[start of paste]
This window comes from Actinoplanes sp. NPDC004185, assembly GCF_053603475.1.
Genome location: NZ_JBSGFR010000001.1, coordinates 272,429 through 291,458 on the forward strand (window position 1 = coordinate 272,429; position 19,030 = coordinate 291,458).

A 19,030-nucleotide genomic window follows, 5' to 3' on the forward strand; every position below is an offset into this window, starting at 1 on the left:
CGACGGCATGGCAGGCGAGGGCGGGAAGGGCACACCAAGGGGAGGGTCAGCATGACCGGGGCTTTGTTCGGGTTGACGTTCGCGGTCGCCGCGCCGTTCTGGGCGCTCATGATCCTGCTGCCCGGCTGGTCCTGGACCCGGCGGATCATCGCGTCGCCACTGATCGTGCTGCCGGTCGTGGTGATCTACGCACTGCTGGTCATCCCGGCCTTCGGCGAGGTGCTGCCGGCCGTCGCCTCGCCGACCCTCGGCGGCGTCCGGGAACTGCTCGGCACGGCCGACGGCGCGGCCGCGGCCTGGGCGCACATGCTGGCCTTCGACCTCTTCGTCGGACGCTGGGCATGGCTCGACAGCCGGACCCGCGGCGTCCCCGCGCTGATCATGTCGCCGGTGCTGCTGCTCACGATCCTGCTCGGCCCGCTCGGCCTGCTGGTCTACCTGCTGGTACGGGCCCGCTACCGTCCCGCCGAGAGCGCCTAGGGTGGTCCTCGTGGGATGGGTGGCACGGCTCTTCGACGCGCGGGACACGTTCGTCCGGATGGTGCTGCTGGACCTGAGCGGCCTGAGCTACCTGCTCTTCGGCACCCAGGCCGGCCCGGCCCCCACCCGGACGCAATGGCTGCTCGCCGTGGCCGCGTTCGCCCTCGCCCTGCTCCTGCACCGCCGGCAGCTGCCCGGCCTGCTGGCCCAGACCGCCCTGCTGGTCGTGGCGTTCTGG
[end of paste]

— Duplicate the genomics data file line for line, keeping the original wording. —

This window comes from Actinoplanes sp. NPDC004185, assembly GCF_053603475.1.
Genome location: NZ_JBSGFR010000001.1, coordinates 272,429 through 291,458 on the forward strand (window position 1 = coordinate 272,429; position 19,030 = coordinate 291,458).

A 19,030-nucleotide genomic window follows, 5' to 3' on the forward strand; every position below is an offset into this window, starting at 1 on the left:
CGACGGCATGGCAGGCGAGGGCGGGAAGGGCACACCAAGGGGAGGGTCAGCATGACCGGGGCTTTGTTCGGGTTGACGTTCGCGGTCGCCGCGCCGTTCTGGGCGCTCATGATCCTGCTGCCCGGCTGGTCCTGGACCCGGCGGATCATCGCGTCGCCACTGATCGTGCTGCCGGTCGTGGTGATCTACGCACTGCTGGTCATCCCGGCCTTCGGCGAGGTGCTGCCGGCCGTCGCCTCGCCGACCCTCGGCGGCGTCCGGGAACTGCTCGGCACGGCCGACGGCGCGGCCGCGGCCTGGGCGCACATGCTGGCCTTCGACCTCTTCGTCGGACGCTGGGCATGGCTCGACAGCCGGACCCGCGGCGTCCCCGCGCTGATCATGTCGCCGGTGCTGCTGCTCACGATCCTGCTCGGCCCGCTCGGCCTGCTGGTCTACCTGCTGGTACGGGCCCGCTACCGTCCCGCCGAGAGCGCCTAGGGTGGTCCTCGTGGGATGGGTGGCACGGCTCTTCGACGCGCGGGACACGTTCGTCCGGATGGTGCTGCTGGACCTGAGCGGCCTGAGCTACCTGCTCTTCGGCACCCAGGCCGGCCCGGCCCCCACCCGGACGCAATGGCTGCTCGCCGTGGCCGCGTTCGCCCTCGCCCTGCTCCTGCACCGCCGGCAGCTGCCCGGCCTGCTGGCCCAGACCGCCCTGCTGGTCGTGGCGTTCTGG